rob waller

Saturday, November 12, 2011

Compare and contrast

No prizes for guessing which of these notices is from Pizza Hut, which from an engineering company, and which from a university. Branded language is real!

'These toilets should be spotless (we check them all the time). If they're not, just let us know and we'll sort it.'

'All bathroom incidents should be reported to Facilities Management.'

'Would you kindly refrain from putting chewing gum in the urinals.'

    1 comment:

    1. Here's a toilet notice I spotted in a government department in 2000 (the Department's name has changed since then, but I wouldn't be surprised if the notice is still there): "Please refrain from placing cigarette ends and large quantities of toilet tissue in the toilet as it creates major blockages."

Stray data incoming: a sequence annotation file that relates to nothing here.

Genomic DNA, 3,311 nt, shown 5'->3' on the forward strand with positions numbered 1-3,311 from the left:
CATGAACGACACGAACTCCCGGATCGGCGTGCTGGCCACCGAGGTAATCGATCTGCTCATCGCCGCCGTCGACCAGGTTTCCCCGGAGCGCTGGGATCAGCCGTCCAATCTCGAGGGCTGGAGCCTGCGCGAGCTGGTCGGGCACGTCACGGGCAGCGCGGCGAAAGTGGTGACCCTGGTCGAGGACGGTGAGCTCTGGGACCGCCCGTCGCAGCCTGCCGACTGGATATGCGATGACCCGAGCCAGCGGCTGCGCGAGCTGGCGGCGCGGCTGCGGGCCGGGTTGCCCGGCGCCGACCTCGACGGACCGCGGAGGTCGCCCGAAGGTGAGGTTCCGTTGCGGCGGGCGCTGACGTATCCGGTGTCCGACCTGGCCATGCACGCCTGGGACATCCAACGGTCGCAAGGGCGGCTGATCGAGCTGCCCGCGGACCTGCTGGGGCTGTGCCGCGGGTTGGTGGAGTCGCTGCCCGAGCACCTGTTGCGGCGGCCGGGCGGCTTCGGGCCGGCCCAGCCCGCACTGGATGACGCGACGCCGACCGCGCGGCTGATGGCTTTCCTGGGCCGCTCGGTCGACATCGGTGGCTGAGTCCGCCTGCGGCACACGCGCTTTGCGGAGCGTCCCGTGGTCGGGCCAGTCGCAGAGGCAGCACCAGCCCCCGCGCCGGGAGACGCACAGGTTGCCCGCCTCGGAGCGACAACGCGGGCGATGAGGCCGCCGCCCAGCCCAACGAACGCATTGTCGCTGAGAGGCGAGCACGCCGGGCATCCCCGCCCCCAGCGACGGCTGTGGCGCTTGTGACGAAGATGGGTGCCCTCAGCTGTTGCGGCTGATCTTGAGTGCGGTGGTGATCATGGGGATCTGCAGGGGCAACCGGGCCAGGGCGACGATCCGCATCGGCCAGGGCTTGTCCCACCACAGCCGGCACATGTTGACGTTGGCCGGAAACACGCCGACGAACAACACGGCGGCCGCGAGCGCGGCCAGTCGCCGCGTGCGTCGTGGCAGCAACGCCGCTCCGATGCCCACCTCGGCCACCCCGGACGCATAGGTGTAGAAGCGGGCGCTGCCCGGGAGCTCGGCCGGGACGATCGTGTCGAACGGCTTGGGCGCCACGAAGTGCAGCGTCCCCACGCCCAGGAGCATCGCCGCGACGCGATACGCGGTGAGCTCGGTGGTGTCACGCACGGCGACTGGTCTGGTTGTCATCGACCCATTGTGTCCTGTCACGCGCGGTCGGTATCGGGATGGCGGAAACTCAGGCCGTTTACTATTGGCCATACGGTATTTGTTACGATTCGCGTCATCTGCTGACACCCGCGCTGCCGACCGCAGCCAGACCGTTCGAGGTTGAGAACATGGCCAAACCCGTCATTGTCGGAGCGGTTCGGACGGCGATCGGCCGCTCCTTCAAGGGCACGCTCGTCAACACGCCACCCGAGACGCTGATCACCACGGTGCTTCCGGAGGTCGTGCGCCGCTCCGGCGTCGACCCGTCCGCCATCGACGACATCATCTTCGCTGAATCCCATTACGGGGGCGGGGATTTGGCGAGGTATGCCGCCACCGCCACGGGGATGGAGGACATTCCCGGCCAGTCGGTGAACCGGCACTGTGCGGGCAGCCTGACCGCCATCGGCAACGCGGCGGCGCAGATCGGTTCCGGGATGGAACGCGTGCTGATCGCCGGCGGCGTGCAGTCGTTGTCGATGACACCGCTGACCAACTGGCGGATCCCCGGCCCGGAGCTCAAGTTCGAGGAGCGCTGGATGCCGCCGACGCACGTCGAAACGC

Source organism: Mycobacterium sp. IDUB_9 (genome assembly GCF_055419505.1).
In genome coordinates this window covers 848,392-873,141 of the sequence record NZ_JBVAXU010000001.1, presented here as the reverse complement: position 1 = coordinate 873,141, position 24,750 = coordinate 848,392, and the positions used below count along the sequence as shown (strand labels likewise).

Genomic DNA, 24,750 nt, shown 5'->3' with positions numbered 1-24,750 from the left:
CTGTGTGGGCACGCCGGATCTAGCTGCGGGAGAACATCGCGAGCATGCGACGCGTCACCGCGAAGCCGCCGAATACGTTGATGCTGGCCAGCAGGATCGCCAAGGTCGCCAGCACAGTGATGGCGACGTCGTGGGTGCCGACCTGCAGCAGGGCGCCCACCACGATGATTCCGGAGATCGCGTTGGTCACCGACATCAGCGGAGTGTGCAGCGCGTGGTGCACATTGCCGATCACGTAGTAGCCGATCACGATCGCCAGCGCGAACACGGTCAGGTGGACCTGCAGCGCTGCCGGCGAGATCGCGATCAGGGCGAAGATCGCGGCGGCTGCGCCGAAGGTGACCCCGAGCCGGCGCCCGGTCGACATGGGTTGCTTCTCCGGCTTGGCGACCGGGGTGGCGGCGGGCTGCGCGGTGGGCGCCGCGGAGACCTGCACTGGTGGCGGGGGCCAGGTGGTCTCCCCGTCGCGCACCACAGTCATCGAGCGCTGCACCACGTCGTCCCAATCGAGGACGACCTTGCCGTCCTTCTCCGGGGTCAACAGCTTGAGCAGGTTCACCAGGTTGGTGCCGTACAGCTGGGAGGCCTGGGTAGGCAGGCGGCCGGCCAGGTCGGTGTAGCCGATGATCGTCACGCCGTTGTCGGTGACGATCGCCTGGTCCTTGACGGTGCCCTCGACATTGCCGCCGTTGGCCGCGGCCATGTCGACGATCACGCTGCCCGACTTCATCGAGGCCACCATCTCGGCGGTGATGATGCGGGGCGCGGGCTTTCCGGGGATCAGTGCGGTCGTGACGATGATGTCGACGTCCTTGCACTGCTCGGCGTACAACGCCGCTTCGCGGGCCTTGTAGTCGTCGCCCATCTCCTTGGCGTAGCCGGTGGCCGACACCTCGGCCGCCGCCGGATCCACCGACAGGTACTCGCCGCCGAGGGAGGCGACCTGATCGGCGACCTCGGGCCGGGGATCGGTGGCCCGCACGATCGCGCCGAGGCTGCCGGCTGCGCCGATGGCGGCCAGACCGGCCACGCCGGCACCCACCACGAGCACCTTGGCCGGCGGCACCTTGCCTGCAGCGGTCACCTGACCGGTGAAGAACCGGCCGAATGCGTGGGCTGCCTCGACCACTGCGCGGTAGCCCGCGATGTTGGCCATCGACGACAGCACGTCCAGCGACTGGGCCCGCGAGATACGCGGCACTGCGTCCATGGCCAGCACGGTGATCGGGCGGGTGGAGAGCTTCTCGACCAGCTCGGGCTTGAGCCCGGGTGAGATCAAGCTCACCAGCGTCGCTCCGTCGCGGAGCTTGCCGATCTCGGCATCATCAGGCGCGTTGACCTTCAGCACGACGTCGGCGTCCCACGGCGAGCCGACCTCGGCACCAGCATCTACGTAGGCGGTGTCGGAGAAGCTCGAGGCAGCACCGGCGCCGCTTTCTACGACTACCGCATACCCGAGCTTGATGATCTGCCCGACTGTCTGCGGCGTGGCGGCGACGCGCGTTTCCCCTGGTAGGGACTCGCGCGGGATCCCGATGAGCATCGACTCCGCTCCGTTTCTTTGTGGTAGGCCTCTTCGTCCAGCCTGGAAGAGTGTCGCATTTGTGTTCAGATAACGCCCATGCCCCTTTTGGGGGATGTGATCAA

So many points of interest here: not only "refrain" instead of "do not", but also "placing" instead of "putting", "toilet tissue" instead of "toilet paper", "creates" instead of "causes".
      There's a branch of literary theory which includes the idea that a text embodies its "ideal reader"; discourse analysis has the concept of a recipient being "positioned" by an utterance. Of course this notice says something about the Department, but what does it say about the kind of people they expect or would like to be using their toilets?


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